The moments immediately following a motor vehicle accident typically unfold in a blur of rat-a-tat, split-second events that turn time fluid before everything hits a hard stop. 

And everything is punctuated by the cries of screeching tires and smashing of glass. 

Once everything comes to a stop, your first thought will likely be, “Am I injured?” Then, “What about my passengers?” Then, “Is the other driver injured?” and “What about their passengers?” Once you determine the extent of any injuries and help the victims, it’s time for the self-imposed inquiry underscoring it all. Call it the reckoning of the road: “What damage did my vehicle incur?” and “Was it totaled?”

Being involved in a motor vehicle accident is one of the worst experiences anyone can endure. Waking up the next morning and having those few seconds before remembering you had an accident the day before is surely one of the second-worst experiences someone can have. 

But failing to fully embrace the gravity of what happened, whether a fender-bender or head-on collision that totals your vehicle, and failing to properly manage this situation, can make a bad situation worse. 

Before even getting into your car, you should write down or enter into your mobile phone contacts the phone number for the law firm Phillips & Millman: 845-947-1100. That way, if you are involved in a crash, the phone number for a law office with experienced attorneys, who can help you manage the fallout, is close at hand. That will be one less thing to worry about at a moment when you’ll have no shortage of things to worry about. 

And with that in mind, AAA recommends the following, for those moments immediately after a collision.

“Staying Calm and on task after an auto collision can save lives and get you back on the road quickly...

“An auto collision can be an emotional and exhausting experience. Many motorists drive defensively, take driver education courses and prepare for stressful driving situations, but unfortunately vehicle collisions still occur. A driver is responsible for knowing what to do if they are involved in a collision. Even the most prepared and competent drivers sometimes find themselves involved in a crash. It does not matter who is at fault, the most important thing to do first is make sure everyone is OK, then seek medical and law enforcement help and know what to do to protect yourself from legal or financial problems down the road.

“The best defense to avoid any problems after a crash is to be prepared. Keeping a pen and paper, disposable camera or cell phone camera, and copy of your insurance card easily accessible at all times will help keep you organized and decrease stress moments after a collision..”

So what should you do right after you have an accident? 


  • Assist the Injured. Quickly check with those involved in the collision to determine if there are any injuries. If medical attention is needed, call 911. If medical attention is not needed, make sure you are not in imminent danger at the roadside.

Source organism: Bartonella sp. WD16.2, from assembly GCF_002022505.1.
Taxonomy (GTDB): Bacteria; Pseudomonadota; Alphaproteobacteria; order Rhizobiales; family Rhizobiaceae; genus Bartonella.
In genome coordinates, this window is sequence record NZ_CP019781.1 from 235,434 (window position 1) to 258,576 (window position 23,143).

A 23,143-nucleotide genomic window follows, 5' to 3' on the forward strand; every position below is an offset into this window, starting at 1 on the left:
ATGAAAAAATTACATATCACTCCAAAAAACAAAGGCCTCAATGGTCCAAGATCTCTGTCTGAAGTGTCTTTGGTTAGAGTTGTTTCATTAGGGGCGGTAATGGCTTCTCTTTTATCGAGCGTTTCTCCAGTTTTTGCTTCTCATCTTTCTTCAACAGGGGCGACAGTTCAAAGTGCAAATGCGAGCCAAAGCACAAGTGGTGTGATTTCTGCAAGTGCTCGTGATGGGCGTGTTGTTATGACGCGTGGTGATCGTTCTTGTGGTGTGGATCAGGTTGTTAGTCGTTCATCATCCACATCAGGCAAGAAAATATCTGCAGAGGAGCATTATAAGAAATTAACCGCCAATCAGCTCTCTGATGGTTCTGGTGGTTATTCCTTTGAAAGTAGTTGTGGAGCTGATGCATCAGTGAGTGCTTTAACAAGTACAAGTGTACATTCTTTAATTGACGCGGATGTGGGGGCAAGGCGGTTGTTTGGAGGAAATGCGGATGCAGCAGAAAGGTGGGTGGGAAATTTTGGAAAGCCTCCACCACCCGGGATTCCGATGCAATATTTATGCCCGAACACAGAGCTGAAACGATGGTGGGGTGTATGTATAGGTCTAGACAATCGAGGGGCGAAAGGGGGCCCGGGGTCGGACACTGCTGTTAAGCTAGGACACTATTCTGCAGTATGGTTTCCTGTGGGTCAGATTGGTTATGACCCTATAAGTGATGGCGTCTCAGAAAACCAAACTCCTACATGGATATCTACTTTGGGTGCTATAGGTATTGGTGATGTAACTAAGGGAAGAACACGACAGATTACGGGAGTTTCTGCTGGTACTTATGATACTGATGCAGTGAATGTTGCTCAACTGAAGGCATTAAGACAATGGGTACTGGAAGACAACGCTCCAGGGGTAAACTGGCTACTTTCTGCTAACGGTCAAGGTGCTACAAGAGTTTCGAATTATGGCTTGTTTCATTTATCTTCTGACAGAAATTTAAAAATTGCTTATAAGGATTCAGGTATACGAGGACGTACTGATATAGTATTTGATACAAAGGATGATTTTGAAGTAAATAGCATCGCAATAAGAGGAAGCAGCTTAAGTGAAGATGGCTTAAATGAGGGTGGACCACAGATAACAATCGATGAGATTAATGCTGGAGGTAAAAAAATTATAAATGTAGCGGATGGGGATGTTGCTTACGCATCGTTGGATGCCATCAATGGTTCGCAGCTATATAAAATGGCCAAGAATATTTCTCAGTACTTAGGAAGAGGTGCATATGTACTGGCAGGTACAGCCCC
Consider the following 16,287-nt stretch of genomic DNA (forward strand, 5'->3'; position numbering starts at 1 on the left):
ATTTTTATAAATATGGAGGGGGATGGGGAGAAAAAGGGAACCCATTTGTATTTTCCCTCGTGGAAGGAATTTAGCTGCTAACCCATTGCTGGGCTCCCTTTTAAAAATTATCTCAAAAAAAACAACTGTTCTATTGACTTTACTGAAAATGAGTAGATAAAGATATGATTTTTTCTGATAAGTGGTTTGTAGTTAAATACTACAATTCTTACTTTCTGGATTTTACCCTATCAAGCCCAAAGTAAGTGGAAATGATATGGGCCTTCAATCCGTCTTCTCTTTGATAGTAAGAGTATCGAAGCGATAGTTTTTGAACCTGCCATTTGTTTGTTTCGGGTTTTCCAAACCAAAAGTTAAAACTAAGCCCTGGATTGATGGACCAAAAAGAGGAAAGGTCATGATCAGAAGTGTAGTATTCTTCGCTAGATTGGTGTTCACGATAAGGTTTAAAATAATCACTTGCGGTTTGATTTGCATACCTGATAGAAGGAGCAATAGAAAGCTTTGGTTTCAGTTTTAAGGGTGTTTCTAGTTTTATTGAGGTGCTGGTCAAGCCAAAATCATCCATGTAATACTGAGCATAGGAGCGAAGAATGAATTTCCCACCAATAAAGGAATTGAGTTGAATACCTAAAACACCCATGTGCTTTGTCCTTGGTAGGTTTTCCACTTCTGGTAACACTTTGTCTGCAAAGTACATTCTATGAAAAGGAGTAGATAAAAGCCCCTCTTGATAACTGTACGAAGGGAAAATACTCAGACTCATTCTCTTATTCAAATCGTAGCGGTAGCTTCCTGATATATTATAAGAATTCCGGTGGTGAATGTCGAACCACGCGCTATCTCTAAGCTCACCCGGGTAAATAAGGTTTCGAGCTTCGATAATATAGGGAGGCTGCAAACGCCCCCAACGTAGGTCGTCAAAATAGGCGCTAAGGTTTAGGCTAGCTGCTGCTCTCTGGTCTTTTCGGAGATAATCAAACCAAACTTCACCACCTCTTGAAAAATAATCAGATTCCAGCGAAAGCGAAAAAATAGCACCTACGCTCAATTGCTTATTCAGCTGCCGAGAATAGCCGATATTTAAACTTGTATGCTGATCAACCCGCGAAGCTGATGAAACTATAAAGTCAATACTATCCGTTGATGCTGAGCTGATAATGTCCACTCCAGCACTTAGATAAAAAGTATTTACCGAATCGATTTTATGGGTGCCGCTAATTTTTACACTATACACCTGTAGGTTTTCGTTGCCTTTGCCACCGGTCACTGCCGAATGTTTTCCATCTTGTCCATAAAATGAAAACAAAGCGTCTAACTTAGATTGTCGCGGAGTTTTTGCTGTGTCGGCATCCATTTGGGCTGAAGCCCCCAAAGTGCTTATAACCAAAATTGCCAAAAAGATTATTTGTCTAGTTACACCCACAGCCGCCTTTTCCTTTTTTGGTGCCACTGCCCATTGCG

• Control the Scene. Before taking time to exchange information, get to a safe place.  If there are no injuries and the vehicle is drivable, safely move to the right or left emergency lane.  Some state laws require drivable vehicles to be removed from the roadway to avoid traffic congestion. Turn on your hazard lights and set out warning flares or reflective triangles. Do not leave the scene of the crash, but find a safe place to remain until emergency services arrive.


  • Notify the Police and Submit a Report. The law requires you to notify the police. No matter what either party says, call the police and file a report. If the police do not come to the scene to open an investigation, you can file a report by visiting a local police department or automobile insurance agency in the days after a crash. Having a report on file may help later if a liability claim is filed.


  • Document the Scene and Exchange Information. It is important to exchange and gather information with all parties involved in the crash, including witnesses. Having this on file will help complete any future paperwork or address potential problems. 


  • AAA suggests that you document: Names: addresses/email addresses; vehicle information including makes, models and years for all cars involved; vehicle identification/license plate numbers; driver’s license numbers, insurance carriers and policy numbers; take photos of the location and damaged vehicles.


  • Notify Your Insurance Carrier. Your insurance carrier will need to be notified following a crash to start the proper claim filing. Many insurance companies have staff available 24/7 and can assist immediately. Having proof of insurance in your vehicle is required by law and makes filing a claim easier if not at home.


The law office of Phillips & Millman endorses each of these recommendations and wants to remind motorists involved in an accident to remain calm, stay safe on the roadside until medical help and the authorities arrive; and don’t forget that our attorneys can help you navigate what is truly an awful predicament.